Basoda or the Shitala Ashtami is a unique festival of India, where stale food is eaten.

This festival is celebrated on the Ashtami, or the eighth day of Krishna Paksha, in the month of Phalgun or Chaitra according to traditional Hindu calendar or the months of March April according to the Gregorian calendar.

It is generally considered to be a festival which is celebrated eight days after the celebration of the festival of color – Holi. Some people also observe it on the first Monday or Thursday after Holi. This festival is mostly observed in the North Indian states like Gujarat, Uttar Pradesh, and Rajasthan etc.


  • The mythological legend of Shitala Devi

Shitala Mata finds mention in many legends, particularly the Skanda Purana as the Goddess of Small Pox.  She is believed to be both the cause and the solution.  The legend that goes is, when Shitala Mata first arose from a sacrificial fire, Lord Brahma told her that human beings will always be devotional to her as long as she carried Urad Dal or the seeds of a specific lentil with her.

Thereafter she went off to pay a visit to the other Gods.  Somewhere while along the way, all the lentils that she had turned into the germs of small pox and whoever she visited came down with fever and small pox. The Gods sought her mercy and told her to please visit Earth with her load of germs. She agreed and first arrived at the court of King Birat. King Birat was a Lord Shiva devotee, and though he gave her place in his kingdom and place to be worshipped on; he refused to give her supremacy over Lord Shiva. Enraged, Shitala Mata, released at least 75 different pox germs and all the people of the Kingdom became ill and it spread far. Many people died too. Finally King Birat gave in and Shitala Mata cured all the people. Thus it is said that Shitala Mata must be pleased if one has been plagued with any kind of pox.


  • All about Shitala Devi

As the name means Shitala means the cool one,so she must always be kept cool. Shitala Devi rides on a donkey and carries a silver broom, a pot of water, a fan and a small bowl in her hand. It is believed that she sweeps the germs of the disease with her broom, picks them up with the fan and keeps them in the bowl. Then she disinfects and makes the place holy by sprinkling Ganges water from her pot. Symbolically Shitala Mata emphasizes on the importance of cleanliness and hygiene to avert diseases in the wake of season changes.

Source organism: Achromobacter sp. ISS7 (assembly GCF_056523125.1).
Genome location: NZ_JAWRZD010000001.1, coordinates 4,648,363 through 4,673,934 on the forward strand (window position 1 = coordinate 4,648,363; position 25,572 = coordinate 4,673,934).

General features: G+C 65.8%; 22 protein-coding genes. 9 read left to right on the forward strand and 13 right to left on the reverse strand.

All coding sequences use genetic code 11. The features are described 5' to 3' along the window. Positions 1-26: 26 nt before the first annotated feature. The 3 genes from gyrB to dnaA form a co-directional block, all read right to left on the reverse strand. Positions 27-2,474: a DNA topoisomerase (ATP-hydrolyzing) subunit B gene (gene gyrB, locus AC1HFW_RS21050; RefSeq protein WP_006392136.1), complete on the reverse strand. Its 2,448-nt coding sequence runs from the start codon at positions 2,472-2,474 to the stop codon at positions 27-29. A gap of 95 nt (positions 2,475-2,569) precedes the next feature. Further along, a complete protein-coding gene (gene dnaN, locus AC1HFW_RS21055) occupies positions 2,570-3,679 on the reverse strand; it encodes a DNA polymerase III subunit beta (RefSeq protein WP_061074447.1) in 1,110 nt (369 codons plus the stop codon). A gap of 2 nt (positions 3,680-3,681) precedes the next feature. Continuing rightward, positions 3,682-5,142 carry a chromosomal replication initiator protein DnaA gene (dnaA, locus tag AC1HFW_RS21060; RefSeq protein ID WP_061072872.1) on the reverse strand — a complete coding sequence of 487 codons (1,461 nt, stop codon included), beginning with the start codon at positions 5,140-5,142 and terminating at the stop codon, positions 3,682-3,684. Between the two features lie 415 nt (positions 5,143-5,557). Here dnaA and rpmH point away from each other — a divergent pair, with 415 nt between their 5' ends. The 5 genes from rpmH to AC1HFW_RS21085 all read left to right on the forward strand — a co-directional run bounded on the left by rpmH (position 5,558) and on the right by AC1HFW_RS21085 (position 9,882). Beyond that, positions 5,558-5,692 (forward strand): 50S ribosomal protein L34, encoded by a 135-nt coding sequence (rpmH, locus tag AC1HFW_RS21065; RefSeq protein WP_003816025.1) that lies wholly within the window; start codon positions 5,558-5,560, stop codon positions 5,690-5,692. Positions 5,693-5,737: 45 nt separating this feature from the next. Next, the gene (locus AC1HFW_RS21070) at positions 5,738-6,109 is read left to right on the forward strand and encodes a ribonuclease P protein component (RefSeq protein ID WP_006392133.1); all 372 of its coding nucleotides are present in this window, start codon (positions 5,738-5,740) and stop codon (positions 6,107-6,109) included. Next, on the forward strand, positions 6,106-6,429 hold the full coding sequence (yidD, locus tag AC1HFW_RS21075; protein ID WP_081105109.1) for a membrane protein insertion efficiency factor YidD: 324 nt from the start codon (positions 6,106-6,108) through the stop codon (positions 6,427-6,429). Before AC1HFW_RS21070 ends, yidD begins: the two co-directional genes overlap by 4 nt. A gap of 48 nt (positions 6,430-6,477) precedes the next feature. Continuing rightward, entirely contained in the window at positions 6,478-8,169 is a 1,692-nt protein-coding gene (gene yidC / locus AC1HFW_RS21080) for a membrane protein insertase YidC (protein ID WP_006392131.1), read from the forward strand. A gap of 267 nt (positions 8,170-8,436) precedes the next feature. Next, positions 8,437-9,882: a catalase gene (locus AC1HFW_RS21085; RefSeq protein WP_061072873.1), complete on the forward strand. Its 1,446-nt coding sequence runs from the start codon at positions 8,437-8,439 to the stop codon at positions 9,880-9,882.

• Tradition of Basoda or Shitala Ashtami

Basoda, as the name goes means Basi or stale. Thus a unique ritual is followed on Basoda or Shitala Ashtami, where people eat stale food.  People cook a day earlier and consume that basi or stale food as it is believed inauspicious to light a fire and cook on the day of Shitala Ashtami as Shitala Mata gets annoyed at the heat.  In the morning of the ceremony this food is first offered to Shitala Mata and then consumed as Prasad. Ladies invoke her with incense, flowers, kumkum, water, yoghurt etc. Families pray for their well beings and request Shitala Mata to protect them from diseases such as Pox, small pox, measles etc.  The devotees on this day read the stories of Shitala Mata, mantras are chanted, alms are given in the temples and people invoke her to seek her protection and blessings.